Defendants Entitled to Summary Judgment When Plaintiff Failed to Show Stair Posed Dangerous Defect and Defendants Had Notice of Such Defect, According to California Law

In a lawsuit for negligence and premises liability, the California Court of Appeals concluded that the trial court properly granted summary judgment in favor of the defendants because they had no notice of the allegedly dangerous condition.  In this opinion, the court analyzed the elements of a premises liability claim and assessed whether the plaintiff had met her burden of showing that the defendants had notice of the stairwayallegedly dangerous step in their home.

The plaintiff in this case was touring a home offered for sale when she fell on a stair and injured herself. The stair was one step down into a living room, approximately 5.6 inches in elevation change. At the time of her fall, the defendants, including the homeowners and their real estate agents, were not in the house.  In her complaint, the plaintiff alleged that the defendants (the real estate agent, as well as her husband, a broker) knew or should have known that the dangerous condition (which was the step-down change in elevation of a single stair) created an unreasonable risk of harm.  Her complaint alleged that the defendants failed to remedy the condition or failed to adequately warn of the condition. The defendants moved for summary judgment on the ground that the step was open and obvious, and the defendants did not have a duty to warn.  They also contended that the step had not presented any danger, and they had no notice of any dangerous condition.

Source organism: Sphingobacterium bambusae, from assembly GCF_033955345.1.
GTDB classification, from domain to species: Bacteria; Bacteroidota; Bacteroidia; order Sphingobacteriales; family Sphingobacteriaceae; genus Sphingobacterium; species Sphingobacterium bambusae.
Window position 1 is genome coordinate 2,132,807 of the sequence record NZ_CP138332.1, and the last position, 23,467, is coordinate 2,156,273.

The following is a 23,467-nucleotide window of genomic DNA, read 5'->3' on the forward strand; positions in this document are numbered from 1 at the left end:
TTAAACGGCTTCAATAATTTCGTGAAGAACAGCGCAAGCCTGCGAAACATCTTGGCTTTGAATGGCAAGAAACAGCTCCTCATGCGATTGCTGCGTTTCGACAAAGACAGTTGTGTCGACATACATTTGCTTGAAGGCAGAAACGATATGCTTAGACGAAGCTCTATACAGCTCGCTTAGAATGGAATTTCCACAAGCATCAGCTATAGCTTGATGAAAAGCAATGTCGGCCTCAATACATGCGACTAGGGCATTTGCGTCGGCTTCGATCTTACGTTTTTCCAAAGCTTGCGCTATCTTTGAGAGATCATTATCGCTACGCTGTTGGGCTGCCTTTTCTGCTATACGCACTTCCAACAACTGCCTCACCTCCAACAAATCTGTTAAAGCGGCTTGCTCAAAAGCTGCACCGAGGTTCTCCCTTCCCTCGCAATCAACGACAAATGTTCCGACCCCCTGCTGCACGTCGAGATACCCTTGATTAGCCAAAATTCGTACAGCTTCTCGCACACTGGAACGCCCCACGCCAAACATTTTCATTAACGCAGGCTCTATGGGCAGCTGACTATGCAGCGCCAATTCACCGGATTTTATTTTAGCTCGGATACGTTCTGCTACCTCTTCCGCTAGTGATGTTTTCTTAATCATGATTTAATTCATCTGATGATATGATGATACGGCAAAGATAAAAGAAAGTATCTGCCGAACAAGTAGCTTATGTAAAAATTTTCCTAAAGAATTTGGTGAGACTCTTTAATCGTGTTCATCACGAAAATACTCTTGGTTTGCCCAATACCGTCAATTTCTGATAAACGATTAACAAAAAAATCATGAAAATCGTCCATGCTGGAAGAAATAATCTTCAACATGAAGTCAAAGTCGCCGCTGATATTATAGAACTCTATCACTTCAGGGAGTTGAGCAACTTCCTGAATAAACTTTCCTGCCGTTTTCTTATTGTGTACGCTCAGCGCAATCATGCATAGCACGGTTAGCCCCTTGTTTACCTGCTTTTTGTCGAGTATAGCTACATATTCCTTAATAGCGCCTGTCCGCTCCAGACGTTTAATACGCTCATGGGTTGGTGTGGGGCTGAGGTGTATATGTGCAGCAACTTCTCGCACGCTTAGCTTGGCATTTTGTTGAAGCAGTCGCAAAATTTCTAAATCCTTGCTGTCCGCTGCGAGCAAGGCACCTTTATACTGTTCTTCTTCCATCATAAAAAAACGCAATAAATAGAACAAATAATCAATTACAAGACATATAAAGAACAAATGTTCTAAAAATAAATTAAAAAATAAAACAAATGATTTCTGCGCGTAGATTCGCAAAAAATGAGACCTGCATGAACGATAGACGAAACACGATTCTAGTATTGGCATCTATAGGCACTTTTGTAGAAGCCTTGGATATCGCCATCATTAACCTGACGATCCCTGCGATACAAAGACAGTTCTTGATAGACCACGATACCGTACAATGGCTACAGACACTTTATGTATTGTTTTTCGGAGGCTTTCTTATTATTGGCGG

The trial court entered summary judgment for the defendants, persuaded that the homeowners did not have notice that the step inside their home constituted a dangerous condition requiring a warning. As a result, the court found they had no duty, and the other real estate defendants should be granted summary judgment.

On appeal, the court stated that the defendants did not have a duty to warn of any danger posed by the stair, since any danger posed was open and obvious.  The court also stated there was no triable issue of fact regarding whether the homeowners had notice that the step was a dangerous condition.

Regarding premises liability, the rule is that property owners must maintain their premises in a reasonably safe condition. A plaintiff alleging liability for negligence caused by a dangerous condition of property must prove duty, breach, causation, and damages. While there is no duty to warn of obvious dangers on property, when a danger is so obvious that a person could reasonably be expected to see the danger, the condition itself is a warning, and the landowner needs to remedy or warn of the condition.

The photographs depicting the stair, according to the court, showed that the stair was open and obvious as a matter of law.  The plaintiff had not alleged that the stair was defectively constructed or that it had been slippery due to a foreign substance.  If the step was open and obvious, the court stated, there cannot be a danger arising from it.

Furthermore, the court stated that even if the stair was obviously dangerous, the defendants had no knowledge of its dangerousness.  The burden was on the plaintiff to show there was a triable issue of fact regarding notice.

In conclusion, the court stated that since the step was open and obvious, and there was no notice of any dangerousness, summary judgment was appropriate.

At Sharifi Firm, we help individuals and families throughout Southern California pursue their right to compensation from at-fault parties. Our skilled premises liability attorneys provide a free consultation and are prepared to discuss your case.  Contact our office by calling 866-422-7222 or online.

More Blog Posts:

California Court Holds in Favor of City of Los Angeles Because Plaintiff Had Not Shown City Knew of Allegedly Defective Sidewalk that Caused Injuries, Southern California Injury Lawyer Blog, January 5, 2017

California Court of Appeal Holds Plaintiff Failed to Show California Restaurant Owner Had a Duty to Take Preventative Measures to Protect Against Third-Party Harm to Plaintiff, Southern California Injury Lawyer Blog, December 12, 2016

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